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Britain accused of 'genocide denial' over Armenia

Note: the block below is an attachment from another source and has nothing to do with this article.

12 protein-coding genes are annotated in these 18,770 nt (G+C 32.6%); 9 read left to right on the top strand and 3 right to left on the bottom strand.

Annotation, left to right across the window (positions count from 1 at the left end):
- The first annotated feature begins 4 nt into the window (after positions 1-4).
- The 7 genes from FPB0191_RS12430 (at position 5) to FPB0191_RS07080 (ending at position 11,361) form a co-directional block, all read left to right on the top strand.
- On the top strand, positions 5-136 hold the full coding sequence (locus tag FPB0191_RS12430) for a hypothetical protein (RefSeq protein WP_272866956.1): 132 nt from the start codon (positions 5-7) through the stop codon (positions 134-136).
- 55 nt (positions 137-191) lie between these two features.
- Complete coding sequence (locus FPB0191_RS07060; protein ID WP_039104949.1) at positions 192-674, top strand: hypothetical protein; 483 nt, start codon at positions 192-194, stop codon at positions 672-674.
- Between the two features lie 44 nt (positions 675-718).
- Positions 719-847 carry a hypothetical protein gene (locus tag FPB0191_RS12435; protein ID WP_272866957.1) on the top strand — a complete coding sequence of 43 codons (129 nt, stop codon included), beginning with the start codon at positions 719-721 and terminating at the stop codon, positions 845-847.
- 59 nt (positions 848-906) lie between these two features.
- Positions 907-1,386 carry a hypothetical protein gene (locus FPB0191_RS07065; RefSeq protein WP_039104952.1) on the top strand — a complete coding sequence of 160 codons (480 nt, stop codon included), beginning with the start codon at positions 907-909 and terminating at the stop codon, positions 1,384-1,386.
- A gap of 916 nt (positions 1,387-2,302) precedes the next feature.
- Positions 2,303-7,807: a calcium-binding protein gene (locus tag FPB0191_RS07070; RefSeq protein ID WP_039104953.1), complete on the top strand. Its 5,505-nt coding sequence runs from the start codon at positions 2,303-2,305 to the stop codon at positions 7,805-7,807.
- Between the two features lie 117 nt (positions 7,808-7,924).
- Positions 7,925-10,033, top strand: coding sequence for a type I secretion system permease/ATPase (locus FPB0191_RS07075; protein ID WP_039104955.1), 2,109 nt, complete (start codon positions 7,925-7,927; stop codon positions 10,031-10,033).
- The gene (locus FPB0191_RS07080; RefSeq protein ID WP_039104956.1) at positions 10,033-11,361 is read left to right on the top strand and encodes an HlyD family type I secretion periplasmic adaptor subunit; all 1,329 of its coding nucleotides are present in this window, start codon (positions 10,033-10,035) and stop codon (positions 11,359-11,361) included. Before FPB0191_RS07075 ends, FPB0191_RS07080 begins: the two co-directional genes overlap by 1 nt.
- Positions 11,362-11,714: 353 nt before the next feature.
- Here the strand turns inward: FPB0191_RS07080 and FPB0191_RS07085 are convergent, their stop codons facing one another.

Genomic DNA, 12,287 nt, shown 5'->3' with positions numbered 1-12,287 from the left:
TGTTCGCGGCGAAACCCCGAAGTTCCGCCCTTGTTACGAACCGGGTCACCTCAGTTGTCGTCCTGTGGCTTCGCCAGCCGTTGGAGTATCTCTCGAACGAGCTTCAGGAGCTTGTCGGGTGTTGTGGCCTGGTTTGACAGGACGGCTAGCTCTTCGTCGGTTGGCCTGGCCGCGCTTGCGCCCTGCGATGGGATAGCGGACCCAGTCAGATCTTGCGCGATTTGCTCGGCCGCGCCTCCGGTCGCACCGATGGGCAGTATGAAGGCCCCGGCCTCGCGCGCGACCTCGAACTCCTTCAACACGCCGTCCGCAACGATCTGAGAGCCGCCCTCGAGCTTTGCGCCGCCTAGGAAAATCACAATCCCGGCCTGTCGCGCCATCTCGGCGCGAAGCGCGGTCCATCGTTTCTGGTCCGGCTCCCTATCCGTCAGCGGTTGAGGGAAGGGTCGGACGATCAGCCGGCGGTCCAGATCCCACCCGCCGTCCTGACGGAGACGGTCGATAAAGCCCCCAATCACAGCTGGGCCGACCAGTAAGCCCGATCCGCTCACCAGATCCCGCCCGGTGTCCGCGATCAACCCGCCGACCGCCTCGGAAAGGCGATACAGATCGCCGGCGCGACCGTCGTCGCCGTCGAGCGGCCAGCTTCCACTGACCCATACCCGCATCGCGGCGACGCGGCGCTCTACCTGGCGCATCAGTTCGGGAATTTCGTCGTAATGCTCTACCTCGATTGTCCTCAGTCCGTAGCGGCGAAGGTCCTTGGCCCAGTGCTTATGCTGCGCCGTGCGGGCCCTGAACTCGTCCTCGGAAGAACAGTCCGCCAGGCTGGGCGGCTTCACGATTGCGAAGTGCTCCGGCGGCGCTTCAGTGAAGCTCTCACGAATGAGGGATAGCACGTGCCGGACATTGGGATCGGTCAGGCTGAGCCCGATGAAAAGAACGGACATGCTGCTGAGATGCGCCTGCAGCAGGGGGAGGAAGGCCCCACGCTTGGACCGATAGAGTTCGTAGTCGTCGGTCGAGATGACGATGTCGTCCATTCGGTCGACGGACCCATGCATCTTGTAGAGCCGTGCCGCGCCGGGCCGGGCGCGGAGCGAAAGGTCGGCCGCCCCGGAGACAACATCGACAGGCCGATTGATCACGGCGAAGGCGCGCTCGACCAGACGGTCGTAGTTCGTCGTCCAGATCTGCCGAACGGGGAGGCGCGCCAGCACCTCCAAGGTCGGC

Sent: Wednesday, November 04, 2009 6:12 PM> Subject: >>> Britain accused of 'genocide denial' over Armenia> • Report says UK refuses to recognise 1915 massacre> • Turkish relations too vital to jeopardise, papers show>>> David Leigh>,> Tuesday 3 November 2009 22.51 GMT>>> Britain was accused of "genocide denial" today after the disclosure of> Foreign Office documents revealing the government's refusal to> recognise the so-called Armenian massacre of 1915, in which up to a> million people died.>> The documents, dating back over the last 15 years, say Anglo-Turkish> relations are too important to be jeopardised by the issue because> "Turkey is neuralgic and defensive about the charge of genocide".>> One Foreign Office briefing for ministers conceded that the British> government "is open to criticism in terms of the ethical dimension",> but goes on to say: "The current line is the only feasible option"> owing to "the importance of our relations (political, strategic and> commercial) with Turkey". The 1999 briefing said: "Recognising the> genocide would provide no practical benefit to the UK.">> Britain's stance, stretching back over Labour and Tory administrations,> was called a cynical "genocide denial" by Geoffrey Robertson, the QC> who served as first president of the UN war crimes court for Sierra> Leone. Robertson was commissioned by Armenian expatriate groups in> London to review the foreign office files, obtained in heavily redacted> form from freedom of information requests. He published a report today> which says: "Parliament has been routinely misinformed by ministers who> have recited FCO briefs without questioning their accuracy.">> The allegation that the Armenian massacres during the first world war> were a form of genocide, carried out by the Ottoman empire, is a> bitterly contested issue that has soured relations between Turkey and> Armenia. The border between the two countries was re-opened last month> after being closed since 1993, thanks to an accord which includes a> promise to set up a commission of historians to re-examine the affair.> Turkish and Armenian parliaments still have to ratify the accord.>> The Foreign Office documents include advice in 1995 to the then Tory> foreign minister, Douglas Hogg, that he should refuse to attend a> memorial service for the victims, and attempts to encourage the idea> that historians were in disagreement over the facts. The government> refused to include the Armenian massacres as part of holocaust memorial> day.>> Robertson's report says: "There is no doubt that in 1915 the Ottoman> government ordered the deportation of up to 2 million Armenians …> hundreds of thousands died en route from starvation, disease, and armed> attack.">> The1948 genocide convention was drawn up with the specific case of the> Armenians in mind, he says, and most scholars and European parliaments> have described their fate as genocide. "But recent British governments> … have resolutely refused to do so," resorting instead, he says, to the> legally meaningless expression that "insufficiently unequivocal> evidence" of genocide exists.>> Britain is a keen supporter of Turkey's attempts to join the EU. But> the Armenian question has become a touchstone for critics, who argue> that Turkey should not be allowed into the EU until it admits the truth> about its past. Turkey refuses to allow any of its citizens to call the> Armenian massacres genocide. When Nobel prize-winning writer Orhan> Pamuk did so, he was charged with "insulting Turkishness" in 2005,> although the justice ministry refused to let a trial proceed, following> an embarrassing international outcry.>> Three scholars, Ahmet Insel, Baskin Oran and Cengiz Aktar, and a> journalist, Ali Bayramoglu, published an open letter, inviting Turks to> sign an online petition supporting its sentiments. It reads: "My> conscience does not accept the insensitivity showed to and the denial> of the Great Catastrophe that the Ottoman Armenians were subjected to> in 1915. I reject this injustice and for my share, I empathise with the> feelings and pain of my Armenian brothers. I apologise to them.">> But while academics edge towards openness, Robertson says Britain's> official policy has merely been "to evade truthful answers, because the> truth would discomfort the Turkish government"

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